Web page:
Under the best circumstances, a good EP will act as much as a teaser for future works as it will an experience of its own. I’ve heard countless pre-full-length EPs from bands before—most names of which I’ve long since forgotten—and I’ve come to realize that the best of them are ones that offer some sound I’ve never quite heard before. Given that the amount of music out there for digestion has never been so wide, it’s much easier said than done for a group to find their own niche. Thankfully, the Drowned God are one of the few that do. Although it’s clear they’ve left themselves some room to improve on the way to a full-length, The Ebony Void demonstrates a firm grasp of a style that should sound fresh to most of us hearing it.
In the Drowned God’s case, they’ve furnished an amalgam of all things ‘post’ and lapped a Game of Thrones reference onto it for good measure. I wouldn’t say The Ebony Void is the first time I’ve heard post-metal paired with post-hardcore (Bosse-de-Nage nailed it with their own All Fours album earlier this year), but I don’t think I’ve ever come across a blend like this. Where most of the post-hardcore elements’ dive into atmospheric metal tend to exploit the former’s penchant for angsty aggression and speed, the Drowned God build their compositions around well-calculated, methodical minimalism. It’s the sort of angle heard in a lot of ‘djent’ bands these days (Cloudkicker was the first to come to mind listening to this EP), but the Drowned God offer none of the same palm-mute worship. The Ebony Void rides on its contrast between its calculated, austere instrumentation and its vocals, which are anything but. The screams here are arguably the only thing that might imply a fusion of styles, but the adolescent howl sounds completely unfamiliar in a sound palette usually paired with beefier growls.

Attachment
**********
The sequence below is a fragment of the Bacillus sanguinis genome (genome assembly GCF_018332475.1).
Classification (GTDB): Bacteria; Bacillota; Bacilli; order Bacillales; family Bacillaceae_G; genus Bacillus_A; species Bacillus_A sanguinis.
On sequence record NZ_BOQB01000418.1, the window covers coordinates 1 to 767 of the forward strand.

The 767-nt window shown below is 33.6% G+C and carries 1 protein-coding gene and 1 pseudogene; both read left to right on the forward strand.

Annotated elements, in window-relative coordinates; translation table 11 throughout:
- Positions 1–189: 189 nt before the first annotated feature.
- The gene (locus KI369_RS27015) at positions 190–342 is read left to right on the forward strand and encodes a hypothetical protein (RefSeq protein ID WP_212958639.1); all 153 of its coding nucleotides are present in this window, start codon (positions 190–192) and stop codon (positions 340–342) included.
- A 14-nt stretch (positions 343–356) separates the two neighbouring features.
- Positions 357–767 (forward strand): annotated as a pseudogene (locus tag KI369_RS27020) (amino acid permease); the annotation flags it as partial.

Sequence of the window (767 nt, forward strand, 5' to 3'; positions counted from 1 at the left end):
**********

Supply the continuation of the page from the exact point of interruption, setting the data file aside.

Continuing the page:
Regardless of how this style came together, know that it sounds unique. It sounds like the sort of thing only a band like the Drowned God could do, which—given the project’s relative infancy—is pretty high and mighty praise. I think they pull the style off really well too. The musicians’ experience is obvious in the way the guitar switches riffs seamlessly and the way the drums generally stick to a marching mid-tempo and manage to keep it sounding fresh. Above all, my strongest impression towards the Drowned God is regarding their atmosphere. The three songs here feel too packed with riffs and ideas to really sound like memorable tracks individually, but the band conjures a pretty rich atmosphere throughout the length. The Ebony Void feels advanced beyond the inaugural demos most bands put out; despite its length, it does sound like this EP was written as a single piece of music, and it should be listened to as such.
By the end, I think the Drowned God could have done with adding a little variety to their formula. Within twenty minutes, the sound starts to feel more familiar than it should. This is especially true for the vocals, which operate within a very limited (albeit angsty) spectrum, but flaws are to be expected with a first EP. I think the Drowned God have proven themselves more than worthy with this latest step. While I think they’ll need to do something to widen out their sound, the grasp of style is enough to make me think they’ve got what it takes to make a great debut when it comes time for such things.